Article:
To further drive home this principle, consider how the Department of Justice selects among possible remedies when reviewing a merger. According to its Policy Guidelines to Merger Remedies, the Antitrust Division looks for a surgical strike:

A remedy carefully tailored to the competitive harm is the best way to ensure effective relief. Before the Division will conclude that a proposed remedy is acceptable, the relief must effectively address each of the Division’s competitive concerns. There should be a close, logical nexus between the proposed remedy and the alleged violation—and the remedy should fit the violation and flow from the theory or theories of competitive harm. Effective remedies preserve the efficiencies created by a merger, to the extent possible, without compromising the benefits that result from maintaining competitive markets.

In other words, when choosing among remedies to address a potential competitive harm, don’t toss out the good with the bad.

Unfortunately, the least-restrictive principle is completely ignored by Title II proponents, who seek to prohibit an entire category of business agreements that could be abused. They are not sensitive to the possibility that some of these priority-delivery arrangements may actually be good for consumers and both parties to the transaction, while leaving no other parties worse off. And they are not sensitive to the possibility that, once reclassified, the agency could impose other common-carriage obligations on ISPs—for example, regulating broadband access prices—in a way that undermines their incentive to invest. Is it any wonder why 28 Internet CEOs just issued a letter saying that Title II regulation could threaten their business plans?

By the same logic, Title II proponents would counsel you to install a fire hydrant (with matching hose) in your kitchen. Damn the aesthetics and don’t worry about the floods (or horrible water pressure in your very cool, new soaker shower). Problem is that these folks are not thinking like good economists.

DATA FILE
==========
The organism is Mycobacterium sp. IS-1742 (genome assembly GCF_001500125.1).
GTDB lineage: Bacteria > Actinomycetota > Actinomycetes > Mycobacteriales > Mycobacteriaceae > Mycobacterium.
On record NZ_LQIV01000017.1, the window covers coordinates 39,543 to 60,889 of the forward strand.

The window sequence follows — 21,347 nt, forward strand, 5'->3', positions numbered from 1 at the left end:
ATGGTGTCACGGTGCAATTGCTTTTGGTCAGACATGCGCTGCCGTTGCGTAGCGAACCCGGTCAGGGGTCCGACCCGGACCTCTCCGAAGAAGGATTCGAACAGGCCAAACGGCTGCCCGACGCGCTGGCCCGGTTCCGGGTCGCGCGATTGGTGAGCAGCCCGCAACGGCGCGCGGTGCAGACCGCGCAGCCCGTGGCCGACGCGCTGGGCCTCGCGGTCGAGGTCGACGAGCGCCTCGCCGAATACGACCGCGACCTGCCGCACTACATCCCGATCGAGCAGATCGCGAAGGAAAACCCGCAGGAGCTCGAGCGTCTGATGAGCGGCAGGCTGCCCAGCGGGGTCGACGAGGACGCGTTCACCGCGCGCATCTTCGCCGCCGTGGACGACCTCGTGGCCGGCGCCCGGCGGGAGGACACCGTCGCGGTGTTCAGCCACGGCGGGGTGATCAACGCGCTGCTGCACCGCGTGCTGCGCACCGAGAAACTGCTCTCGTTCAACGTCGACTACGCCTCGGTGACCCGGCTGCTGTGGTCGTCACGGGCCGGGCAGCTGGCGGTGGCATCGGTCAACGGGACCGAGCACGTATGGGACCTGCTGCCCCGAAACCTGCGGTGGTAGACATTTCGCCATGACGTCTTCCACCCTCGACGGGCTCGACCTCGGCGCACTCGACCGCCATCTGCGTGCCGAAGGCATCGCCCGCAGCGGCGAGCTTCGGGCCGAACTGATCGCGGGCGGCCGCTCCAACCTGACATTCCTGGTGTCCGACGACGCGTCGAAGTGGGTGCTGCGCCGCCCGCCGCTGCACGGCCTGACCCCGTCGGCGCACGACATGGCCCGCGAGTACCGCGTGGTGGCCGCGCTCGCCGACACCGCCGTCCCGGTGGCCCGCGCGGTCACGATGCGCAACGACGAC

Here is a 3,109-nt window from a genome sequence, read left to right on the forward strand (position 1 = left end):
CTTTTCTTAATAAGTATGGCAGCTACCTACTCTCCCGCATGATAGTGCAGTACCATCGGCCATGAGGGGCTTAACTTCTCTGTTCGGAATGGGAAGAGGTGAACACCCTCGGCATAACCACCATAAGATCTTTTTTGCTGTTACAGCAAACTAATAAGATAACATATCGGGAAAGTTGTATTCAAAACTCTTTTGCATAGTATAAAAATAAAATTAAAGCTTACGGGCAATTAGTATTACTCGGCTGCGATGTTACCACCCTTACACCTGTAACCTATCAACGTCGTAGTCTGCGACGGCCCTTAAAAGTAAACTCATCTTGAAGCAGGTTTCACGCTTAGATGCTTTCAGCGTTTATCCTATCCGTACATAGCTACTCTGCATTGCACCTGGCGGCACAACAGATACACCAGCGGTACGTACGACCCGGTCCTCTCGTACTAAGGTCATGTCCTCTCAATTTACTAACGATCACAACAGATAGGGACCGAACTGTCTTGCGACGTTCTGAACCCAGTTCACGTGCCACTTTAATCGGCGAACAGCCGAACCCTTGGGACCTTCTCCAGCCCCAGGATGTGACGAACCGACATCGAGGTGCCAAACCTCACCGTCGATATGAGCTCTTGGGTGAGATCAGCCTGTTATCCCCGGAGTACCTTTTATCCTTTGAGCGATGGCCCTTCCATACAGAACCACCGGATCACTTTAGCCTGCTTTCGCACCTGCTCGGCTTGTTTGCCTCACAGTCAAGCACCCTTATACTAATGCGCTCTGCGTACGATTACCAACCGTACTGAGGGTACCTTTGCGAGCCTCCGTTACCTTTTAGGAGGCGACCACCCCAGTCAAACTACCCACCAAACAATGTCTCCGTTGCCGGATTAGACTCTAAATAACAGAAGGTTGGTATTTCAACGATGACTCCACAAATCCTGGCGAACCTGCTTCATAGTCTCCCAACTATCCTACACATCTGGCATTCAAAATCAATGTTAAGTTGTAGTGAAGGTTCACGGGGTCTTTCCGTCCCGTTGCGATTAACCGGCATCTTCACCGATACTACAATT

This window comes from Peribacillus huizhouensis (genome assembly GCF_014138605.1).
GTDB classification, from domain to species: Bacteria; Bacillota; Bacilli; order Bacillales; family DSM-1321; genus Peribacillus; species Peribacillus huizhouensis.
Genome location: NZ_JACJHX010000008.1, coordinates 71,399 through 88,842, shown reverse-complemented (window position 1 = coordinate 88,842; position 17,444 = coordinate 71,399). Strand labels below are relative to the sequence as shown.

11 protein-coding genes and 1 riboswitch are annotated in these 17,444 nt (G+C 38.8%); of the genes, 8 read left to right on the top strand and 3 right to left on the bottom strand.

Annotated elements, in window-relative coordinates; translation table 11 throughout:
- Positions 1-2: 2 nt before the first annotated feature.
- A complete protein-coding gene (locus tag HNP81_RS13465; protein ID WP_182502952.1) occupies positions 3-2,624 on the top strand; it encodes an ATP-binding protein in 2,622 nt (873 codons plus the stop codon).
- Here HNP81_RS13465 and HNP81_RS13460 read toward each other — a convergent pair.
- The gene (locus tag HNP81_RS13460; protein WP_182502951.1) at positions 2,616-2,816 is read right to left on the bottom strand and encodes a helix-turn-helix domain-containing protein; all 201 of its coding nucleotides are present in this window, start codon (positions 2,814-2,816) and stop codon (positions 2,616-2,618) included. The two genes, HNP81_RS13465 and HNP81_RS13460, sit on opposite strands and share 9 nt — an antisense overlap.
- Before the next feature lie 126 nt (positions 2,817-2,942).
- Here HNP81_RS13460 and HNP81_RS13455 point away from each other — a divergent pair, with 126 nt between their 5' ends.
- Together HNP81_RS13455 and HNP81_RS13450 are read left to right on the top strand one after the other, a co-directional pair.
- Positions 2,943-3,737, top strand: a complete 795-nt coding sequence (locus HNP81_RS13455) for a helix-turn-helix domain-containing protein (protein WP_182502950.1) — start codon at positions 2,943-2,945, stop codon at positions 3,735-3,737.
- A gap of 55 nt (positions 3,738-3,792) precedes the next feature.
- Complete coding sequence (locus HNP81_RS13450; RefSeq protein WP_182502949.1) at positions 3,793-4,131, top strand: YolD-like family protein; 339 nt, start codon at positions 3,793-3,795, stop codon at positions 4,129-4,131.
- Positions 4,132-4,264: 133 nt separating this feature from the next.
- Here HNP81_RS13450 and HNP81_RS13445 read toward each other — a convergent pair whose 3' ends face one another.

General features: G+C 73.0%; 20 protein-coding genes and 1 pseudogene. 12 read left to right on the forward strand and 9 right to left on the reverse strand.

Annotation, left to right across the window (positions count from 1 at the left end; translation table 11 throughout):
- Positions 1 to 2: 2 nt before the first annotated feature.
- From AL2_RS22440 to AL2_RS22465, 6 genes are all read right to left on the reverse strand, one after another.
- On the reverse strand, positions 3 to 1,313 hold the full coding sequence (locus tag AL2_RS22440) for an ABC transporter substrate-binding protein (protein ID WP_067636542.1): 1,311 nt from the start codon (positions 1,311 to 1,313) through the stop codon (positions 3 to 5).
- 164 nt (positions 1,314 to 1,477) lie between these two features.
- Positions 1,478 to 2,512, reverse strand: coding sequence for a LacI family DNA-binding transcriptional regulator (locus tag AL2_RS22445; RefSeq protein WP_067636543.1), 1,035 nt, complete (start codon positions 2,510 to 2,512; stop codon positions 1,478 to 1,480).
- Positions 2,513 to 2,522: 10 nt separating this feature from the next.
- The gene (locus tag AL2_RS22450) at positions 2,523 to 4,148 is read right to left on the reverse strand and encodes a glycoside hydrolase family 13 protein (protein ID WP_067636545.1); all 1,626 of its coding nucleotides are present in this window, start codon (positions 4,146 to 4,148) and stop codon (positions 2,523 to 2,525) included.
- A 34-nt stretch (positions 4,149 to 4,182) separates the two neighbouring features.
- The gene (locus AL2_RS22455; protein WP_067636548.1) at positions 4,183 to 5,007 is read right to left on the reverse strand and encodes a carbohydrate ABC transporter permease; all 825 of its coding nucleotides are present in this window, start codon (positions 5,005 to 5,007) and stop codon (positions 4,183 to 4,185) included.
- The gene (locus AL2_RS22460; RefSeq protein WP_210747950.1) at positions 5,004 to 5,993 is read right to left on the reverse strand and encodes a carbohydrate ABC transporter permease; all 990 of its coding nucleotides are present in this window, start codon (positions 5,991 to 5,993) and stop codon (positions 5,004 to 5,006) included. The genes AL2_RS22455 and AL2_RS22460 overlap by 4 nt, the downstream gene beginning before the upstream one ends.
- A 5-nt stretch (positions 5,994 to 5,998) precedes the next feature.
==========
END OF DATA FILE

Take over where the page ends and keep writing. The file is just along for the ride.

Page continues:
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Has The FCC Made Its Case To Restrict Certain Bidders In The Broadcast-Spectrum Incentive Auction?

FCC Chairman Tom Wheeler recently signaled that his agency is considering certain bidding restrictions for the upcoming broadcast-spectrum auction that are specifically targeted at the two largest nationwide providers. At some ill-defined point in the auction, the restrictions reportedly would be imposed on any bidder that has more than one third of the available “low-band” spectrum in a market.

And guess who holds more than one-third of “low-band” spectrum in any particular market? AT&T and Verizon. As a result of the proposed restrictions, between 40 and 50 percent of the spectrum blocks in a given band plan would be off limits for the two mobile broadband companies best positioned to battle cable modem providers. Is this a good thing?

The best policy justification for bidding restrictions in an auction is the presence of monopoly power. The theory is that a monopolist is willing to pay more to cement its position than a rival is willing to pay to displace the monopolist. Although the auction might cause the monopolist to surrender a good portion of its profits to the auctioneer, at the end of the day, consumers are still beholden to monopoly prices. (The second best justification for a restriction is that there is something special about “low-band” spectrum—without it, smaller carriers cannot compete effectively. I have rebutted this justification here.)

A review of the evidence suggests that no wireless carrier is exercising monopoly power—that is, setting prices above competitive levels or restricting output.